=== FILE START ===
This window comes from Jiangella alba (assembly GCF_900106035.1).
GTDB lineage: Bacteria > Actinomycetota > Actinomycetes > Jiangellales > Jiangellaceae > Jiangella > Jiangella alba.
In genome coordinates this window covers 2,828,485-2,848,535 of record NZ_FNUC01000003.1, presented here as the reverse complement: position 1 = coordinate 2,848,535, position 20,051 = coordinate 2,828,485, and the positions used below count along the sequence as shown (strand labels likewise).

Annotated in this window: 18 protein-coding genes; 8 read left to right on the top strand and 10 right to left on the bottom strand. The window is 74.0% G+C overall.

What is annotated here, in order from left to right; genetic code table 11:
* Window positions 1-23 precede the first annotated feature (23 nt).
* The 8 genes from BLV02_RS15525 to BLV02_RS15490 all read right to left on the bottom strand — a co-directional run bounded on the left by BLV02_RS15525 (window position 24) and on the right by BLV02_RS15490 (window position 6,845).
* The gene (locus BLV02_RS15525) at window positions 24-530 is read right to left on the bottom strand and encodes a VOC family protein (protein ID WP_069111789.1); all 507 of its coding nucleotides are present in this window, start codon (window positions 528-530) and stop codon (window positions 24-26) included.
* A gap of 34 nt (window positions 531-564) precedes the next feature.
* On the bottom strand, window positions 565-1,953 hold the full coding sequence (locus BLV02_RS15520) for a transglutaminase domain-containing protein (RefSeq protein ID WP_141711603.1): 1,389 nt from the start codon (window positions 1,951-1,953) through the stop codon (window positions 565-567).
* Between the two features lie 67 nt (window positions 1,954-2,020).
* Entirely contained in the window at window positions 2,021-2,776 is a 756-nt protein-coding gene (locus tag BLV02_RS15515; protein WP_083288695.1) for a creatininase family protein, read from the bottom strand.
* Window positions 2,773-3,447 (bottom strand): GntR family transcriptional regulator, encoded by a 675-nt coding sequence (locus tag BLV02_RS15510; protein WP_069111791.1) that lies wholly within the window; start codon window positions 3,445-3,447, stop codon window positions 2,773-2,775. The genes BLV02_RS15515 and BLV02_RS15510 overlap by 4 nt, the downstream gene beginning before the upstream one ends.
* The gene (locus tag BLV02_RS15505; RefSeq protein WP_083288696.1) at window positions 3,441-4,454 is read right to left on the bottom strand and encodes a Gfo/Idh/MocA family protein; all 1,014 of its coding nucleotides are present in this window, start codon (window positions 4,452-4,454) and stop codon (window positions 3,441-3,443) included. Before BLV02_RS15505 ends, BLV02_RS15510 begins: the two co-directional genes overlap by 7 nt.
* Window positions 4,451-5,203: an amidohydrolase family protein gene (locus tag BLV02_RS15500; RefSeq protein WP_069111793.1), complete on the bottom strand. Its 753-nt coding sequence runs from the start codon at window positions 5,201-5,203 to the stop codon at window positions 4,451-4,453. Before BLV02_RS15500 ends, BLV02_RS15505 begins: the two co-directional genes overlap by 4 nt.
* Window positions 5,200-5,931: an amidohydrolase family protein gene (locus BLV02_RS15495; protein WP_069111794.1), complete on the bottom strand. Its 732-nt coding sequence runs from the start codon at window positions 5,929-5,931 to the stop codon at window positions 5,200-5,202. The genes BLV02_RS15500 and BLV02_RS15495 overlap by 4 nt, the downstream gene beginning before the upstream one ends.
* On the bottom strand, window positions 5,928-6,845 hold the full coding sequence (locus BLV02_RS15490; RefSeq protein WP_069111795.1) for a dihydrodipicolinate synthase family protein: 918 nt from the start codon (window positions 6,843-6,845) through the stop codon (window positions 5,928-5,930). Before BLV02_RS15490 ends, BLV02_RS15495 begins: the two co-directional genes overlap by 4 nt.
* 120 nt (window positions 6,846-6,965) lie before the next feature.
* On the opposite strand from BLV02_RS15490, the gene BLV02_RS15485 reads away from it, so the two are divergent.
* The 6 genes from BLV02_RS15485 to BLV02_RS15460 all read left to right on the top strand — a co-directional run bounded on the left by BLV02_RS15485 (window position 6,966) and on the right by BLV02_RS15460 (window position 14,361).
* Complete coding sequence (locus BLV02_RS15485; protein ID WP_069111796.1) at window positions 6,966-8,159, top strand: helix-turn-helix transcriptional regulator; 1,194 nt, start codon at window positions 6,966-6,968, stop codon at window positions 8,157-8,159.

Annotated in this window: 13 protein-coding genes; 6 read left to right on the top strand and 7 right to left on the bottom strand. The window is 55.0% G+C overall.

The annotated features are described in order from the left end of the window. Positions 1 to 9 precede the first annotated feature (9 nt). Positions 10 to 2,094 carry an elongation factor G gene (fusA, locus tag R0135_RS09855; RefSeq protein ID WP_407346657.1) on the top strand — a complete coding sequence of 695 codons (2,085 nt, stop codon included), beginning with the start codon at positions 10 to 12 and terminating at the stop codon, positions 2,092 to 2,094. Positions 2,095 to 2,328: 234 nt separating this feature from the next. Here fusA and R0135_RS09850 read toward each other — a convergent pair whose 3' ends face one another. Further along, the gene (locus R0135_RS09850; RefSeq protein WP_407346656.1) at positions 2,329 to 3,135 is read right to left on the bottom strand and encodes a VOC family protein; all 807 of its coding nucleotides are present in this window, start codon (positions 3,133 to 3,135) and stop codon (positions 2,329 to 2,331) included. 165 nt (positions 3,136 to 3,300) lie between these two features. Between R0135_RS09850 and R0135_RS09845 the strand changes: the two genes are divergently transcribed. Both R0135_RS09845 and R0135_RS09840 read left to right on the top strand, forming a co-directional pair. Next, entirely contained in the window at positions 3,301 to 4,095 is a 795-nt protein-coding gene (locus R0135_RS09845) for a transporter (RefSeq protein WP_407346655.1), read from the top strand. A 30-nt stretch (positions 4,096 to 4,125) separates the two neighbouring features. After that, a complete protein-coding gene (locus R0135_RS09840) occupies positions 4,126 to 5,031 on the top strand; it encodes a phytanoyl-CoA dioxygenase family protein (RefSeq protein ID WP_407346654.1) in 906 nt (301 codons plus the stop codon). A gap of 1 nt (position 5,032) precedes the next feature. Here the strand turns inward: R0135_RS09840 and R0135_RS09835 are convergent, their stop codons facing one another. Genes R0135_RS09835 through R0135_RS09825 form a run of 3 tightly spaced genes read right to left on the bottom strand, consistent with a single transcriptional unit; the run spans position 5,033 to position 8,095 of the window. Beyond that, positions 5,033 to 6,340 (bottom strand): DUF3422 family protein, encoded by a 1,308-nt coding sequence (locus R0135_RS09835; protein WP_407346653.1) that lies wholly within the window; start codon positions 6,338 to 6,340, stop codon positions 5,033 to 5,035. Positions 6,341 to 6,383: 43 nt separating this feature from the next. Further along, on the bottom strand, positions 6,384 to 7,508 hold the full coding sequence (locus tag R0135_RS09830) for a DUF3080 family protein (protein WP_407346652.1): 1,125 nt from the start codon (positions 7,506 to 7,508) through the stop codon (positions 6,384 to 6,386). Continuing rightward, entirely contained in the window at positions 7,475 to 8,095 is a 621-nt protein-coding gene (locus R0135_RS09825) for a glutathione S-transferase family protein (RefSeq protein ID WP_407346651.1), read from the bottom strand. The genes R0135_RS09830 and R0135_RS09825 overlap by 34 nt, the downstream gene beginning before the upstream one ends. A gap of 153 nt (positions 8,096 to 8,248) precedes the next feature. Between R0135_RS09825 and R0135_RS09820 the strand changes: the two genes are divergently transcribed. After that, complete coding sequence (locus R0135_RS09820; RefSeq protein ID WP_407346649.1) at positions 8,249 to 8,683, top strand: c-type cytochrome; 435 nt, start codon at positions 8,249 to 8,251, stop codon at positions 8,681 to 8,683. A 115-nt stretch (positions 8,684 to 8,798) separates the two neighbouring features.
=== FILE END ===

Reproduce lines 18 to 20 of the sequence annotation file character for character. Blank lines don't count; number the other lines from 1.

* 120 nt (window positions 6,846-6,965) lie before the next feature.
* On the opposite strand from BLV02_RS15490, the gene BLV02_RS15485 reads away from it, so the two are divergent.
* The 6 genes from BLV02_RS15485 to BLV02_RS15460 all read left to right on the top strand — a co-directional run bounded on the left by BLV02_RS15485 (window position 6,966) and on the right by BLV02_RS15460 (window position 14,361).